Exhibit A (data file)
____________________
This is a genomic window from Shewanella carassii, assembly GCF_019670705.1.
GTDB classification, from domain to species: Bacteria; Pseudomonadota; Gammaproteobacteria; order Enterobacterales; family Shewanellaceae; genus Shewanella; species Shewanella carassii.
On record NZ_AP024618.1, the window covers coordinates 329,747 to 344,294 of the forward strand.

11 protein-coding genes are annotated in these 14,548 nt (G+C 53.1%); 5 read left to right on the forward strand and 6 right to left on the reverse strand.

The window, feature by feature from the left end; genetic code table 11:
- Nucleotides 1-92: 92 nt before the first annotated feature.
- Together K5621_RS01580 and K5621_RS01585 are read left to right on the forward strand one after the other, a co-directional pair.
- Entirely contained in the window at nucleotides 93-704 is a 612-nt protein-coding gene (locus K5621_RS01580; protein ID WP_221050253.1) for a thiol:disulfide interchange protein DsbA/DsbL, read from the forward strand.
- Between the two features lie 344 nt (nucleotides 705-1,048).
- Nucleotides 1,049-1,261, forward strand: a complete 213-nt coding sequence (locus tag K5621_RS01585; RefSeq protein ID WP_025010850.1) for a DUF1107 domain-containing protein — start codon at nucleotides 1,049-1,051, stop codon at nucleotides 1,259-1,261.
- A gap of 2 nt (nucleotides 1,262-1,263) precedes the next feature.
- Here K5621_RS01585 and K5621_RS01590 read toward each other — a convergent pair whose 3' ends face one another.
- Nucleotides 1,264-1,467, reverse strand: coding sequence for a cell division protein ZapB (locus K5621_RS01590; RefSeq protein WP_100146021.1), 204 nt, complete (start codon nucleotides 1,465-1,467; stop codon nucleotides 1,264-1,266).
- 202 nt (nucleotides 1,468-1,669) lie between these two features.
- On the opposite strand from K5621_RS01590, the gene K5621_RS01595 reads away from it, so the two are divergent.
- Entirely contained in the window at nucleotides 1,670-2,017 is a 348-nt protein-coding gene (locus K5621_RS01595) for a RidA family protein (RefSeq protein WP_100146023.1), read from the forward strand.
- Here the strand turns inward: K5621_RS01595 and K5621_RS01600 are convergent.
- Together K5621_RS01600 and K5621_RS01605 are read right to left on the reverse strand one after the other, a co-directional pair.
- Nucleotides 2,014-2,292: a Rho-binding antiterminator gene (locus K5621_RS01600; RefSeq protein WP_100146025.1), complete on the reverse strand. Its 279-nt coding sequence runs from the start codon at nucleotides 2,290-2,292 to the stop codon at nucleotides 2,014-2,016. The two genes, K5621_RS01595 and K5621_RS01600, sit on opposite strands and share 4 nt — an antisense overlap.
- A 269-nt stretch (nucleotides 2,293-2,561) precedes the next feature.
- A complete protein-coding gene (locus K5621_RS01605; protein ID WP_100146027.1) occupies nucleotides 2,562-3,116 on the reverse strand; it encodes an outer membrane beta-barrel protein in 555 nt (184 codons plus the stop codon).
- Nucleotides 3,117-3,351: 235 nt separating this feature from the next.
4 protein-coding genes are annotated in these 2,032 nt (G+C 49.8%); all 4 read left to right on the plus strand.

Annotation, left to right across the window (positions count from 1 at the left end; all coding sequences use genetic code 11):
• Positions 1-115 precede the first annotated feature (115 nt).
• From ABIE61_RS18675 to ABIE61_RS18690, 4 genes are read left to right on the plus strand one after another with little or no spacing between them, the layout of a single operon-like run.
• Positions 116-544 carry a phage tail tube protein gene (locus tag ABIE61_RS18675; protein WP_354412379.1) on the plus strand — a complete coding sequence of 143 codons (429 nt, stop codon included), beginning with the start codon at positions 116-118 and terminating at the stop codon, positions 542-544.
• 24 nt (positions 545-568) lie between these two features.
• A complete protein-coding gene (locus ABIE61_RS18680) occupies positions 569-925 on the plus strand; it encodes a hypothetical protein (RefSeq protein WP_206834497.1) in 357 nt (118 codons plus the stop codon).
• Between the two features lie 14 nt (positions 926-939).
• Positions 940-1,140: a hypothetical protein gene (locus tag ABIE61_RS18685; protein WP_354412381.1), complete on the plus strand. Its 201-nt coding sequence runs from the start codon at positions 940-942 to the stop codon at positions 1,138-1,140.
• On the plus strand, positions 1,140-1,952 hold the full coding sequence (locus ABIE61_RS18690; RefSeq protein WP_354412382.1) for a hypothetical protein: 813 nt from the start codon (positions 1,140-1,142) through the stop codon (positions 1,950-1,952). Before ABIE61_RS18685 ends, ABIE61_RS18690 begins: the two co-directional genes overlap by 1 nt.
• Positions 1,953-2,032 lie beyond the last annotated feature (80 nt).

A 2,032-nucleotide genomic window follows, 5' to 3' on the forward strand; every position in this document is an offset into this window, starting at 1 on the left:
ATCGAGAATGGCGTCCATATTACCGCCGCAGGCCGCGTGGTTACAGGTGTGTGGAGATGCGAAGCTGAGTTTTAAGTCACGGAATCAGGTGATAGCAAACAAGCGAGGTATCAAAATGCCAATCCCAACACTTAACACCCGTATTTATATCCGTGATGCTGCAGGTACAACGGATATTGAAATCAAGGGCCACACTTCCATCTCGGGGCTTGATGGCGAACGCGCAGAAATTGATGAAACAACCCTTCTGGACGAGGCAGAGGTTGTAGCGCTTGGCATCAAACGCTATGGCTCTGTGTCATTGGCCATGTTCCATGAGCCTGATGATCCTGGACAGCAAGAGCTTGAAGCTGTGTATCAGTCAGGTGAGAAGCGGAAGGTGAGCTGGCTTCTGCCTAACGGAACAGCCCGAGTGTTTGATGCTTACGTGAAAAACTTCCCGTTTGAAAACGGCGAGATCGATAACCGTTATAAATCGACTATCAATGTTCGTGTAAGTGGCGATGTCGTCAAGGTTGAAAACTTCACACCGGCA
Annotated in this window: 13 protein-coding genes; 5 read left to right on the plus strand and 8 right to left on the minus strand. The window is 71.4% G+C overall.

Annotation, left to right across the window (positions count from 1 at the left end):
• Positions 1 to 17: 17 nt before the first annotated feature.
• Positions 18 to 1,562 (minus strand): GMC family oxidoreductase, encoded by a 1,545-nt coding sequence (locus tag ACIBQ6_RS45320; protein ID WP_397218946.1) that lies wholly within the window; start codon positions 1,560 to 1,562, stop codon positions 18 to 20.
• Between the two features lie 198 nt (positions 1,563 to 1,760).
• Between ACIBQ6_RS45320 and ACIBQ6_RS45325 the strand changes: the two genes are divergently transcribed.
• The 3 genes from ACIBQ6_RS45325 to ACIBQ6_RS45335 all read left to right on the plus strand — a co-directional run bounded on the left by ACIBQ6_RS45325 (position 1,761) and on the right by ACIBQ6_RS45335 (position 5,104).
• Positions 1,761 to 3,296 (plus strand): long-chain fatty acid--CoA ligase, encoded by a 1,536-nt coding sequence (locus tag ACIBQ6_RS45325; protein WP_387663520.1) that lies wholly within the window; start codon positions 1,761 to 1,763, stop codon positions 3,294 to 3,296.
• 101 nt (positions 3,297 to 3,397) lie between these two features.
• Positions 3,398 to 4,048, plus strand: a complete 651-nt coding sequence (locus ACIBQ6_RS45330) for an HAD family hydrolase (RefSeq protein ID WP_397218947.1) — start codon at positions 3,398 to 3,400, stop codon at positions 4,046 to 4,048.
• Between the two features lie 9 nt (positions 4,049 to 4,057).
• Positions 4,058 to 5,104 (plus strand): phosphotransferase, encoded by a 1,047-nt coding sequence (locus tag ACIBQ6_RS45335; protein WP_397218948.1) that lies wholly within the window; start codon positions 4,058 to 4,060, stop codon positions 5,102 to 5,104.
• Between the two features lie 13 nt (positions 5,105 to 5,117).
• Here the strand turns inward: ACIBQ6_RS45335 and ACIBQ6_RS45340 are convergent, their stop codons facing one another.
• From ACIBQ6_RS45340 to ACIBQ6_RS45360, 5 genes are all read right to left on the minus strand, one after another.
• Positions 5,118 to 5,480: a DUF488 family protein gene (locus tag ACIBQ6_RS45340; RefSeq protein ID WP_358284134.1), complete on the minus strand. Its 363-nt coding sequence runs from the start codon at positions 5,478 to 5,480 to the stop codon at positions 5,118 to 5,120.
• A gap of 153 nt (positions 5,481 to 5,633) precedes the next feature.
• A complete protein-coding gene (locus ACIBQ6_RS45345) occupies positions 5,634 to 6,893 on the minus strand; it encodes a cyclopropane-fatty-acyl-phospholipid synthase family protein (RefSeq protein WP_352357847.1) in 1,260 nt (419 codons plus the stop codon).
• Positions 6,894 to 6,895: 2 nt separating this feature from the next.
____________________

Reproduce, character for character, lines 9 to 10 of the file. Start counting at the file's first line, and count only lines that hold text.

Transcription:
- Between the two features lie 344 nt (nucleotides 705-1,048).
- Nucleotides 1,049-1,261, forward strand: a complete 213-nt coding sequence (locus tag K5621_RS01585; RefSeq protein ID WP_025010850.1) for a DUF1107 domain-containing protein — start codon at nucleotides 1,049-1,051, stop codon at nucleotides 1,259-1,261.